Neeme Järvi/Royal Scottish National Orchestra (1992)
The second of Strauss' two youthful symphonies (the first, in d, amounts to little more than a demonstration of the boy's tenacity in carrying through a large project) shows the strong influence of Schumann, particularly in the first movement. The ideas, however, lack Schumann's genius and the development lacks imagination. It consists of mainly sequential repetition and lackluster countermelodies. Furthermore, if one compares Strauss' preparation for the recapitulation with say Brahms' in his second symphony, Strauss' weaknesses as a conventional symphonist come to the fore. While Brahms gradually introduces more and more elements of his introduction as subsidiary material in the development until the recapitulation comes almost as the development's metamorphosis, Strauss simply does "one thing after another," including an apparently desperate repetition of overused diminished 7th chords. The finale brings back themes from earlier movements, usually a sign of surrender in early Strauss that he lacks enough interesting material for the length of the movement.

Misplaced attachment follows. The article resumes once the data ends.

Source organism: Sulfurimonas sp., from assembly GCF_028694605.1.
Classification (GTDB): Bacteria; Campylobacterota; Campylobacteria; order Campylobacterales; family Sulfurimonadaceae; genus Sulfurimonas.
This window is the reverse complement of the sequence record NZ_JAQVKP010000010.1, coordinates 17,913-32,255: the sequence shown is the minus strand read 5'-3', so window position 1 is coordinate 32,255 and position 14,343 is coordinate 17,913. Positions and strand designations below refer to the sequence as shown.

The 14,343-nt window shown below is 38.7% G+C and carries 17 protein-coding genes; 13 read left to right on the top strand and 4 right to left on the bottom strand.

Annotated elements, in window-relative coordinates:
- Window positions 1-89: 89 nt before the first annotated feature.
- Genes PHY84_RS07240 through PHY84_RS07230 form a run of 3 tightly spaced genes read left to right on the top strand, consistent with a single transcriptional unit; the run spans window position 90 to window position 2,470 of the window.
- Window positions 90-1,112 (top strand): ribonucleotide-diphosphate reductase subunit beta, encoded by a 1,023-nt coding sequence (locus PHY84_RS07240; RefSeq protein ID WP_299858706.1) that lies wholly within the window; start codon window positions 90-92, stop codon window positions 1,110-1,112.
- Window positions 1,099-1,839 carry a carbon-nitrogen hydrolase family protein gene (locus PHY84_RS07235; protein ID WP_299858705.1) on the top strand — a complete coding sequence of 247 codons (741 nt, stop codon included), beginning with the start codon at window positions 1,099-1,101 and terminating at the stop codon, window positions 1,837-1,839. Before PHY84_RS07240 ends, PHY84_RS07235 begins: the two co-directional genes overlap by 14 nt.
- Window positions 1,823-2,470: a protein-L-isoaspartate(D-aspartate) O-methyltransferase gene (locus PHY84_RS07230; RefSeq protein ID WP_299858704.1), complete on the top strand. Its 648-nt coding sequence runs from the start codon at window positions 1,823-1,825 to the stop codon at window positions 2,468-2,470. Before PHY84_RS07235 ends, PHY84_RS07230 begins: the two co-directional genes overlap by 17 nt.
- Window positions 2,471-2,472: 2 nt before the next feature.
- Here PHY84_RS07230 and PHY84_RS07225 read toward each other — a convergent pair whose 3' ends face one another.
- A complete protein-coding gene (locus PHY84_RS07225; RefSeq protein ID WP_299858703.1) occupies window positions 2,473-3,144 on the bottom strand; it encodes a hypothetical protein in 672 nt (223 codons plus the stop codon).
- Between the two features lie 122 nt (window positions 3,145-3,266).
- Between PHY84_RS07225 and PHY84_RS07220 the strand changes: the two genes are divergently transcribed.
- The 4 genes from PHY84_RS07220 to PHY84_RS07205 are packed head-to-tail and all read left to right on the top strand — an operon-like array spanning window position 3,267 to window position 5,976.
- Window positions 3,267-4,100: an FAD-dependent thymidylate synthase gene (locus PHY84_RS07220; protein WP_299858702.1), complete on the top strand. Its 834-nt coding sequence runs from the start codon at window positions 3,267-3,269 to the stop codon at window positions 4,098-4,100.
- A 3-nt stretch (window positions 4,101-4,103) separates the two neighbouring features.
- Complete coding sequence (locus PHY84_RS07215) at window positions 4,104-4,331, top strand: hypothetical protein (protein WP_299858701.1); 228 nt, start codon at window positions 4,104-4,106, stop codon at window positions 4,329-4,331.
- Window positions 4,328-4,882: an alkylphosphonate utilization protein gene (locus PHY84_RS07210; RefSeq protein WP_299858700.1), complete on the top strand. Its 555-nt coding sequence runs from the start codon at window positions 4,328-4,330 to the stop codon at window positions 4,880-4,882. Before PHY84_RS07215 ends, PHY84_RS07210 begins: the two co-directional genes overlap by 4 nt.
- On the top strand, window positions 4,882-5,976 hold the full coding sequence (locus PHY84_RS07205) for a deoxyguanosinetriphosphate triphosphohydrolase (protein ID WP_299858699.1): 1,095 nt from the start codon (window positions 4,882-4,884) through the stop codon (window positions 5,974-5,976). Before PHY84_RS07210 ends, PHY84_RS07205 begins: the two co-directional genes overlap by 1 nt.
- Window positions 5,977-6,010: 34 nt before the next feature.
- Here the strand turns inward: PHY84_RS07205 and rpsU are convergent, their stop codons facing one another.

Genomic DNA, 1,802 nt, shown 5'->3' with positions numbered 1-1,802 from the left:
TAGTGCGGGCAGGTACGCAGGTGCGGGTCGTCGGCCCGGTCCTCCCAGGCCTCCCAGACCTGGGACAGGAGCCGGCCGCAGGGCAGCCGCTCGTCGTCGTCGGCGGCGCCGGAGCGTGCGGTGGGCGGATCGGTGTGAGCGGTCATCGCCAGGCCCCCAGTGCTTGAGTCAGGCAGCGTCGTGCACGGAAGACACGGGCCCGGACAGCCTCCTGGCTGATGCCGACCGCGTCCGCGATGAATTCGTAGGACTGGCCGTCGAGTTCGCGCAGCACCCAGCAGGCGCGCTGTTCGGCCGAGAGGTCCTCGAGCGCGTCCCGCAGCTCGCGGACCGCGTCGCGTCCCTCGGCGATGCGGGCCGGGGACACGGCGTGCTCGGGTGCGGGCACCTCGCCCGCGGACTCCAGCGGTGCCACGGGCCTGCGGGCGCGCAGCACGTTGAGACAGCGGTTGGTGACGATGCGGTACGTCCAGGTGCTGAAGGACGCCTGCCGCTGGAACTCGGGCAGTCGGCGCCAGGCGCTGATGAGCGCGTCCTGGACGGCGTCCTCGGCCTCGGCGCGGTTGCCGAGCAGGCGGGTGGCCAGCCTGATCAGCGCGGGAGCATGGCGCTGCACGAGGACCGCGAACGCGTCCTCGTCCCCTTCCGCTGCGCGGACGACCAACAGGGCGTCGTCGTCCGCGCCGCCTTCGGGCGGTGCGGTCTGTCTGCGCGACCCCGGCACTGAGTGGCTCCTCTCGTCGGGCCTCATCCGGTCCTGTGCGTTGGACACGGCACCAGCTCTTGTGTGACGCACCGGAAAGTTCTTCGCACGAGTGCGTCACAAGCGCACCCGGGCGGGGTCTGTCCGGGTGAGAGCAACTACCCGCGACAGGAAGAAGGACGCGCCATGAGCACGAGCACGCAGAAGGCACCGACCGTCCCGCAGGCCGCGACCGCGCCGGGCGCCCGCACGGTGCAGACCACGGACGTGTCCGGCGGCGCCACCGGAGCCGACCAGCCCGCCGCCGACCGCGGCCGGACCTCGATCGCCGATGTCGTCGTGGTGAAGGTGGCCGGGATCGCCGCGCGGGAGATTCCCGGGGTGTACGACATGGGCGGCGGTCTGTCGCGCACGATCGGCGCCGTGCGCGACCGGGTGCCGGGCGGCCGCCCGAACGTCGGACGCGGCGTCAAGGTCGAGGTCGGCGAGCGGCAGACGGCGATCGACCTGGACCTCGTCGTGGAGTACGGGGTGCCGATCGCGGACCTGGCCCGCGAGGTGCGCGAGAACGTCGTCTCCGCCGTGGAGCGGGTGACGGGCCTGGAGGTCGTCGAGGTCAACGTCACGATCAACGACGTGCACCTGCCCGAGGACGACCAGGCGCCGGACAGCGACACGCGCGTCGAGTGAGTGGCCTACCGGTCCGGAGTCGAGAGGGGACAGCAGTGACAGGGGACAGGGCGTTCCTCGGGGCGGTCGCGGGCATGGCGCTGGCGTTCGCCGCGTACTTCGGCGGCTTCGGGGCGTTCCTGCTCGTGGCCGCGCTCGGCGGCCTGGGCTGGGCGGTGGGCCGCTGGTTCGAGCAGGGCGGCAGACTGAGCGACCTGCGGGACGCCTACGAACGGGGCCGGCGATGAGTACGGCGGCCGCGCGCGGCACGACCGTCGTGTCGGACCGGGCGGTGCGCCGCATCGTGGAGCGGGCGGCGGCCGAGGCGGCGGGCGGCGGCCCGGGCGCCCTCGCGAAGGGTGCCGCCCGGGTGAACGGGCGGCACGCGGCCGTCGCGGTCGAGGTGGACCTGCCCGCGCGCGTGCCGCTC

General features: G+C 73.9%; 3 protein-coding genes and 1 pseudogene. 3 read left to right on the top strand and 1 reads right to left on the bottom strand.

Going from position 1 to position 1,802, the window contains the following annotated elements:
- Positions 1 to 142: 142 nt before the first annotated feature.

Still, the symphony, although it disappoints those who know what heights Strauss later rose to, should not be dismissed. It impressed highly-cultivated contemporary musicians like von Bulow, moved to offer Strauss a position as his assistant. The slow movement is one of the most complex of the early period – indeed, one of the few not in ABA song form. The scherzo (the best movement of the four) has a screwball quality to it in its odd syncopations and augmented-triad harmonies. Del Mar likens the introductory motive to an automobile horn – for him, a defect; for me, a delight. The orchestration, allowing for an occasional thickness in the winds, is absolutely assured, if not inspired.
Järvi champions the work as if convinced the world has mistaken filet mignon for hamburger. He believes even in Strauss' first movement and finale and plays the gaucheries with all the conviction of the young composer himself, transmogrifying the work into, in effect, Schumann's fifth symphony. The first movement proceeds with a solemn tread. The last movement fully lives up to the appassionato marking. Järvi disappoints only in the scherzo, slightly heavy-footed, and casts a uniform solemnity over the entire work. Still, of the two available recordings, this is the one to have.
Hiroshi Wakasugi/Tokyo Metropolitan Symphony Orchestra (1993)
Wakasugi outshines Järvi with a brightly-colored, brisk scherzo, but that's it. The rest is a dutiful performance without fire or much ability to build climaxes or to delineate the architecture. Under Wakasugi, the finale especially suffers, becoming a compendium of 19th-century symphonic cliches.
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